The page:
I do. I think it’s a large opportunity for artists to cultivate their inner culture, to cultivate an understanding of who they are as an artist. A lot of my time spent there has been challenging. I started a gallery and I ran it for two years and it didn’t work out, because the culture there isn’t ready– though I can’t blame it solely on that. I definitely went through my own inner things that contributed to that as well. 

But it would have been easier if the culture was there. It would have been easier with the necessary environment. The art scene there, if you want to call it that, is still growing. It’s still budding, it’s still in its early stages. And with me being there, like I said, I found my challenges within that. I’m actually thankful for it, it’s made me kind of a hermit at times, which can be unhealthy, but it allowed me to cultivate new things within myself as an artist. The time spent alone enabled me to find deeper things that my audience hasn’t seen outwardly, or wasn’t communicated vulnerably before. So I give thanks to the atmosphere for all that it is. 

Huey Lightbody, Petersburg artist 2023
Photo by @astragale__

Does it feel like you’re at the beginning of something?

Yeah, right at the precipice of something. I came there right after the pandemic, right as things started to wean off. I got there on February 5 of 2021.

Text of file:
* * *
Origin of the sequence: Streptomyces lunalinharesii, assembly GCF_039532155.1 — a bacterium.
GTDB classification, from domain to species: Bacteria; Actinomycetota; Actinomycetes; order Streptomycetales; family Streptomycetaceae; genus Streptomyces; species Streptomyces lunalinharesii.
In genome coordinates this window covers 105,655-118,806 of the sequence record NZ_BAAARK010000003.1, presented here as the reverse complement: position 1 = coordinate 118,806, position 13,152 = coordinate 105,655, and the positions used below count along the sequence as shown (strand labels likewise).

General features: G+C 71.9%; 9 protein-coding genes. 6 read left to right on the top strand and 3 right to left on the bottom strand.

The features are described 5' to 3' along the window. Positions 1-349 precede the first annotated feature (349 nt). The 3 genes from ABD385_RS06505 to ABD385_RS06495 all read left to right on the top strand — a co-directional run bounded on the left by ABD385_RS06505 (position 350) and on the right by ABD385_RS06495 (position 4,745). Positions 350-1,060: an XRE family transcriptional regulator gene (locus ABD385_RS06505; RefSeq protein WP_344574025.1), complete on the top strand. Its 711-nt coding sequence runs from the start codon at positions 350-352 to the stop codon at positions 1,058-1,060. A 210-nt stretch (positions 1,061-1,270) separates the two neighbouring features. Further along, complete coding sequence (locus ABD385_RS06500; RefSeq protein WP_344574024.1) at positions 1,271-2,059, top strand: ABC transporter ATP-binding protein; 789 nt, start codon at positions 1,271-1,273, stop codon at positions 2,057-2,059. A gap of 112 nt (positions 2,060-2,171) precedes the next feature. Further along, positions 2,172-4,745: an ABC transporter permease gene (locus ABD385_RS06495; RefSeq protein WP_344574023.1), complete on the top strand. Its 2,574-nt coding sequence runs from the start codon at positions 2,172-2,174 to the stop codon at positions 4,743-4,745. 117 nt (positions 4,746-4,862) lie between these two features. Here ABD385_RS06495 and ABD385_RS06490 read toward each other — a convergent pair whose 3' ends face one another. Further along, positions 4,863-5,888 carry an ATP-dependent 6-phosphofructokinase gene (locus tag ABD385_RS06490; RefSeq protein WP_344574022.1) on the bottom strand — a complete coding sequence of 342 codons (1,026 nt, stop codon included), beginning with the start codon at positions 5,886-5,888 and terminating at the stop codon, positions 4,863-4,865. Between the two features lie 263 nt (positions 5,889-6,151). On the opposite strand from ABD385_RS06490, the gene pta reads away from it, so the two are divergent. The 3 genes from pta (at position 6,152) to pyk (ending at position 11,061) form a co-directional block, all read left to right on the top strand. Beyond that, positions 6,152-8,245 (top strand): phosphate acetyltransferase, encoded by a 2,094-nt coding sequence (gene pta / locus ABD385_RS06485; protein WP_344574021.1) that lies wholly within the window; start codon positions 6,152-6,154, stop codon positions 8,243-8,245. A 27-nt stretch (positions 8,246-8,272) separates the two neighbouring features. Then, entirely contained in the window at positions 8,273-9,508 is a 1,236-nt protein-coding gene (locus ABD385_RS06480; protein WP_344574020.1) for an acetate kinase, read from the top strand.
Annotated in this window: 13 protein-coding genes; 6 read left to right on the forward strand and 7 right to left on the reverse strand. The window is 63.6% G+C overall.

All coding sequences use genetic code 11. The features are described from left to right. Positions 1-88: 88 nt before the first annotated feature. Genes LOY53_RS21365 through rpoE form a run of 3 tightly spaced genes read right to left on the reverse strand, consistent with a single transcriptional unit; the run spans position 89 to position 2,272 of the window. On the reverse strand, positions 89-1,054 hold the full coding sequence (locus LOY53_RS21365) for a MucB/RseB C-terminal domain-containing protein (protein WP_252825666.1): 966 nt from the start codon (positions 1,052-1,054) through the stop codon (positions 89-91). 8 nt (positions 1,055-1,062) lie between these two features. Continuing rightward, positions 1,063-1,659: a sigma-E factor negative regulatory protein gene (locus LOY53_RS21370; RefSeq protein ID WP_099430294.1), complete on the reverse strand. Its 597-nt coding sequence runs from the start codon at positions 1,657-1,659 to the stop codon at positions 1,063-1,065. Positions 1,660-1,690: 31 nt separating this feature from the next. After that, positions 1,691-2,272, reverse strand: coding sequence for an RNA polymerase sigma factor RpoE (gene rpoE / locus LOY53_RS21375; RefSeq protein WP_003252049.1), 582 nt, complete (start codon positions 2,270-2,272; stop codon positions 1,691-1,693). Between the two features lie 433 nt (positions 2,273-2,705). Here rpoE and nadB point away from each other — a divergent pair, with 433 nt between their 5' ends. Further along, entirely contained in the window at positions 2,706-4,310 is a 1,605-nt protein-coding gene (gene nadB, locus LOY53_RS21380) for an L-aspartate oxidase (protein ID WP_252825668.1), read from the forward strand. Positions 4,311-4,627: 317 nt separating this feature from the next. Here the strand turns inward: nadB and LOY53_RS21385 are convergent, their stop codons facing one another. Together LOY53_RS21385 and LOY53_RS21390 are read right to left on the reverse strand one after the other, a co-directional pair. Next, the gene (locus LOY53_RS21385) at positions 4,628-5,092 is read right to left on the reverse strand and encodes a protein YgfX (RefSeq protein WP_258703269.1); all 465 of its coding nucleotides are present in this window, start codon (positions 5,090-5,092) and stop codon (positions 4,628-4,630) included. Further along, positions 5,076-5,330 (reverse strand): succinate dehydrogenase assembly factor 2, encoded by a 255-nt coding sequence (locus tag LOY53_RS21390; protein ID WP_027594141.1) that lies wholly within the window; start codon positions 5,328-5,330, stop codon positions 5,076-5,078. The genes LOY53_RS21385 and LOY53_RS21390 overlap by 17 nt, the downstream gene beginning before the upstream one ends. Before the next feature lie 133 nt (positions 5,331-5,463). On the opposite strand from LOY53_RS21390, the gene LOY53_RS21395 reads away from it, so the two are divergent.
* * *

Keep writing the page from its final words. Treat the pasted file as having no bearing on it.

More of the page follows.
Why did you initially decide to go there?

I had lived in Richmond for about three years. I moved from Virginia Beach because I was going to VCU, but I ended up dropping out. So I went back home to Virginia Beach and after a while, I was like, “I need a studio space. I need to find something.” My room was cluttered with my paintings. I started looking and I found that space in Petersburg almost immediately, and I saw that the price wasn’t too expensive for an open warehouse, so I decided to just pack it up and take it over there. 

Do you think your peers in the art community had anything to say about that? Like wondering why you would go from Virginia Beach, which has a scene, to Petersburg?

They might have been worried– it sounds so crazy. But for me, personally, I felt like the direction I was going with painting didn’t align in Virginia Beach. I had an art representative there, he was a beautiful guy, and he would try to take me around to different galleries, but when it comes to painting there, you see a lot of turtle paintings or beach stuff. You know, that’s the stuff that was sold there.